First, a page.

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6 February 2003

Research by University of Heidelberg's South Asia Institute at Colombo on Young People and Conflict Prevention

Wide range of projects based on a major survey of young people by the University of Colombo in collaboration with the South Asia Institute of the University of Heidelberg

A group of students drag the vice-chancellor of the university up onto the roof of the building. They threaten to throw themselves off it before his very eyes if he fails to comply with their demands. What choice does he have but to give way?

Of course, the chief executive in question is not the Rector of the university in romantic Heidelberg. But the scene is not fictitious. It actually took place on the premises of the University of Colombo, where students not infrequently take matters into their own hands and do not baulk at shows of collective violence. Christine Bigdon, director of Heidelberg University's South Asia Institute at Colombo until a short time ago, knows exactly what she is talking about.

This tradition of violent student unrest dates back to the 1970s. High youth unemployment makes it relatively easy to mobilise young people and also to incite them to radicalism. The Janatha Vimukthi Peramuna (JVP) or People's Liberation Army is a case in point. They are notorious for their infiltration of the universities in a bid to recruit supporters for the JVP Union. In Sri Lanka, the term "young people" has very different connotations from the meaning it has in Britain or Germany. It refers to the group of people between about 16 and 30 who are not yet married and it can easily be extended to the age of 35 if the persons in question are still single.

Young unmarried adults are frequently not taken seriously, Bigdon reports. And this state of affairs does not change with their entry into the workforce. Marriage is the crucial status factor. Aspiration to marital status is delayed until around the age of 25 and people without a job, even if they come from the middle classes, simply do not marry. As for job desirability, a safe government post has much greater kudos than a job than in the business world, even though civil service salaries are much lower.

The open education system in Sri Lanka means that an "astonishingly large" number of young people from modest backgrounds have access to university education, says Bigdon. But the expectations of a government post on the basis of a university degree are frequently disappointed, due to the fact that the government has been dismantling its huge administrative apparatus over the last few years. The frustration born of this development can easily lead to an increasing readiness to resort to violence.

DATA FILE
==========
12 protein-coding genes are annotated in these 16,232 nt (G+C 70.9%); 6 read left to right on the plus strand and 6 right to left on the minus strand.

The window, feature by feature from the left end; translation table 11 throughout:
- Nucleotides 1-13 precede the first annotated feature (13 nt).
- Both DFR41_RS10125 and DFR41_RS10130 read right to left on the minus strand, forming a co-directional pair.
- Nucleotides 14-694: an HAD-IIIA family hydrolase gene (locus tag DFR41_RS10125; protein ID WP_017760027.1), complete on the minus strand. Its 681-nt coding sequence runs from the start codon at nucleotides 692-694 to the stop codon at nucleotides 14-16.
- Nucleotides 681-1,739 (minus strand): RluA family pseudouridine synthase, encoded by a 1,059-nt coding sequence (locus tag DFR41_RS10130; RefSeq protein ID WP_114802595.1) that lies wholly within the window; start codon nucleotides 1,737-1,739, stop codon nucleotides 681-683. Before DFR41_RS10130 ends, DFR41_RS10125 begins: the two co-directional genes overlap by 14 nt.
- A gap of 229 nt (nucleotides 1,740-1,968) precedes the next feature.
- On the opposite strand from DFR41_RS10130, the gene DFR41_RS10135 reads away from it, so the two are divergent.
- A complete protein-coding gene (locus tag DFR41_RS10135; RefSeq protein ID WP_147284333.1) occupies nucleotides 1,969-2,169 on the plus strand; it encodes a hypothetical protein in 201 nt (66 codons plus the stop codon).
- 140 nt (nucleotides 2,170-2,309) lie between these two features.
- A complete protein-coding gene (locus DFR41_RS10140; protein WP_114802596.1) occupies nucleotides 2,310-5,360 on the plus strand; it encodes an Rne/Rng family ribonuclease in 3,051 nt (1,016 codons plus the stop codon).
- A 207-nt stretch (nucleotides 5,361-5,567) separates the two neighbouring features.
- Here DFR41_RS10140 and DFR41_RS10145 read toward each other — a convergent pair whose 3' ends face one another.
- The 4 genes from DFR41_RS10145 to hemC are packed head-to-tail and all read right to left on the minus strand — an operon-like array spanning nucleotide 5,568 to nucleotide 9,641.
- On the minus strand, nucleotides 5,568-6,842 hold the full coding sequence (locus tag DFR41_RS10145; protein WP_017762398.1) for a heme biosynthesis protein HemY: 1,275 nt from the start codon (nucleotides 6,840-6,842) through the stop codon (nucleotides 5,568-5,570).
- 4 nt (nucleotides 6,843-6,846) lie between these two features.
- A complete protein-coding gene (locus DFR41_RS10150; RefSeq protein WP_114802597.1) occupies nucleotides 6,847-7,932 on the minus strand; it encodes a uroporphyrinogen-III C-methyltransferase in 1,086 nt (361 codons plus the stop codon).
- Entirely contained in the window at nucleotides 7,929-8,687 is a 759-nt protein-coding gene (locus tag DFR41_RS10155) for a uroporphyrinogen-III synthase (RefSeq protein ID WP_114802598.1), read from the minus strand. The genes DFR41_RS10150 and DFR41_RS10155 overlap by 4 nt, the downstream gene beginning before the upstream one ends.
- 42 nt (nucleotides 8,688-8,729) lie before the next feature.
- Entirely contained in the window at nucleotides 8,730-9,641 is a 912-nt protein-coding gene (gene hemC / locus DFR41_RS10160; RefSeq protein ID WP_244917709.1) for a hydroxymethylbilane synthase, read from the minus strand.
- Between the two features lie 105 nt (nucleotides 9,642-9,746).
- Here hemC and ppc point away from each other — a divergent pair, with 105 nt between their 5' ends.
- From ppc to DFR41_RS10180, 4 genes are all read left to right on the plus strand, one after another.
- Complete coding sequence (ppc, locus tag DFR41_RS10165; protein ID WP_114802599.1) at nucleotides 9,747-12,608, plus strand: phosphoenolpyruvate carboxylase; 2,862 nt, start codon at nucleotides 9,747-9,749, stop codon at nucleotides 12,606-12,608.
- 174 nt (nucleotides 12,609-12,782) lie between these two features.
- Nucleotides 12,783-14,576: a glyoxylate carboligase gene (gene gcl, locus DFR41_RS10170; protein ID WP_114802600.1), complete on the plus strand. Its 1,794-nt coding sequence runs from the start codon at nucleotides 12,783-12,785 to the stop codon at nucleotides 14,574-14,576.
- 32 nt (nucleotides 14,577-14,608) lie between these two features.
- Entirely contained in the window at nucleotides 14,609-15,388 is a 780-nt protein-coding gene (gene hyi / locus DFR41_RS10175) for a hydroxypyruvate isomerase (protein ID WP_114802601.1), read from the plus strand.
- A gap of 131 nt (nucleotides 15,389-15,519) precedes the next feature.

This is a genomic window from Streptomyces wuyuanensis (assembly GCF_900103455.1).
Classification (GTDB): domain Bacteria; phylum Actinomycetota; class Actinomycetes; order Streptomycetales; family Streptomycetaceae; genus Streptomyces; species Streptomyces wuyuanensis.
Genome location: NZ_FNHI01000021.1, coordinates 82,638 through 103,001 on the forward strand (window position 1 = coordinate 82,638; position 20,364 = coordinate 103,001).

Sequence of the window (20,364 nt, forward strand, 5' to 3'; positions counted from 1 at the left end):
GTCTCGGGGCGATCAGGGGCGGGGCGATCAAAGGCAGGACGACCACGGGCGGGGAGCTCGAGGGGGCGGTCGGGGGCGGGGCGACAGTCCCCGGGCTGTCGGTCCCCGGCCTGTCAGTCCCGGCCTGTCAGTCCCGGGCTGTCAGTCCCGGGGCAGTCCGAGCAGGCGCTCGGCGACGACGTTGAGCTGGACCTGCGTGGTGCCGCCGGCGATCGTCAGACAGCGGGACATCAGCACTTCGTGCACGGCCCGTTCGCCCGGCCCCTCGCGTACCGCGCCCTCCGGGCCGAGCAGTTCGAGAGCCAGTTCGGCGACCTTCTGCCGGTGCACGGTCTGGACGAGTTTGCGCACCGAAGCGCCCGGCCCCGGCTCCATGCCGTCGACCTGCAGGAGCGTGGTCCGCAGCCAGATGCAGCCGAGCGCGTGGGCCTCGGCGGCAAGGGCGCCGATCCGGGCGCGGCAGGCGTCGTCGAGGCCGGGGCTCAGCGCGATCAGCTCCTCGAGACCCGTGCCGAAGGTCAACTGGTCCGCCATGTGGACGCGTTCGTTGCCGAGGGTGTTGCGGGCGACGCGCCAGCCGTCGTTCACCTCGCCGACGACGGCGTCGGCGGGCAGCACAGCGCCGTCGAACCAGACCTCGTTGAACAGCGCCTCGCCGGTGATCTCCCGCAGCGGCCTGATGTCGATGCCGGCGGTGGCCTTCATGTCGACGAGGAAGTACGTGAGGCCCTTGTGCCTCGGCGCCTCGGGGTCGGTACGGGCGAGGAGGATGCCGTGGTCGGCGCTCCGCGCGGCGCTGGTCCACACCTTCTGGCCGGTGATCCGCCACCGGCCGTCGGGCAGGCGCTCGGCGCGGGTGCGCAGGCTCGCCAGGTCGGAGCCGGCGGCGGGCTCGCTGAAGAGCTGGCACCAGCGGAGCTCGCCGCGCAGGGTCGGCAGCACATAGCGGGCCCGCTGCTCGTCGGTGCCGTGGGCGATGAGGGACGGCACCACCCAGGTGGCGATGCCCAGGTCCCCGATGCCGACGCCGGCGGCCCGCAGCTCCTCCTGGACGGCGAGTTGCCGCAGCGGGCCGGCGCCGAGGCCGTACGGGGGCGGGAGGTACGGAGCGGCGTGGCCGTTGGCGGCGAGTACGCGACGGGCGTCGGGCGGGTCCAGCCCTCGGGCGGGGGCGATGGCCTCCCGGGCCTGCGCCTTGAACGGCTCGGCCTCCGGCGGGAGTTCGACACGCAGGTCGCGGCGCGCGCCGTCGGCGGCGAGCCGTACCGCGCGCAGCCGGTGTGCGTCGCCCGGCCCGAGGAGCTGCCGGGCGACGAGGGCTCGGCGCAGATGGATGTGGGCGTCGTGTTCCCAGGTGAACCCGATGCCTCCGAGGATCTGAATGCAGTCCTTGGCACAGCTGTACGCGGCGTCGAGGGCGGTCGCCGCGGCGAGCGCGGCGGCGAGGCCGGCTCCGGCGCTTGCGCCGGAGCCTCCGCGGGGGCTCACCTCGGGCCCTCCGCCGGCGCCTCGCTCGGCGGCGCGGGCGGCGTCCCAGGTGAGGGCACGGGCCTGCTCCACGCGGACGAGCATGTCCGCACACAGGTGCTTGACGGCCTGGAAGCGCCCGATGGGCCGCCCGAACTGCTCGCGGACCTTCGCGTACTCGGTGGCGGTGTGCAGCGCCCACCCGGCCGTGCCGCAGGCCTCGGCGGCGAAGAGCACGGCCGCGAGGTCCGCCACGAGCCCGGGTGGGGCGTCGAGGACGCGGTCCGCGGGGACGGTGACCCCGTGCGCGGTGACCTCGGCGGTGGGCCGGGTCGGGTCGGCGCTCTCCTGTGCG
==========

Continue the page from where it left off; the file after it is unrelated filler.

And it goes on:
Accordingly, the situation of young people and the idea of conflict management and conflict prevention are central to the research projects conducted or supervised by the South Asia Institute at Colombo. In addition, the Institute coordinates preparations for research sojourns in the framework of the German Academic Exchange Service's project "Subject-Related Partnerships with Universities in Developing Countries".

A major survey of "young people" conducted by the University of Colombo in cooperation with the South Asia Institute forms the basis for many ongoing projects. In part, the evaluation of the data thus obtained is undertaken in collaboration with partners such as the Goethe Institute, the Friedrich Ebert Foundation or the German Society for Technical Cooperation (GTZ). The GTZ building also houses the offices of the South Asia Institute at Colombo, which is run by a director and a local assistant. Bigdon explains this location with reference first of all to the university's lack of technical equipment, such as copying machines or telephones. Another advantage of the situation is the proximity of the development institutions the Institute cooperates with. But the links with the University are also good, not least because the former director of the Institute, Markus Mayer, has remained there as coordinator of the IMCAP programme (Improving Capacities on Poverty Research in Sri Lankan Universities).

With a dissertation on "Local Governance and Conflict Management", Christine Bigdon will soon be completing her doctoral studies. Her successor is Dr. Birgit Mayer-König, whose main concern in recent years has been with topics related to peace policy. Sri Lanka is of especial interest in this respect because after long years of civil war the peace process there has now finally got under way.

Gertrud Gallecker

Please address any inquiries to:
Dr. Michael Schwarz
Press Officer of the University of Heidelberg
phone: 06221/542310, fax: 54317

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Updated: 13.02.2003


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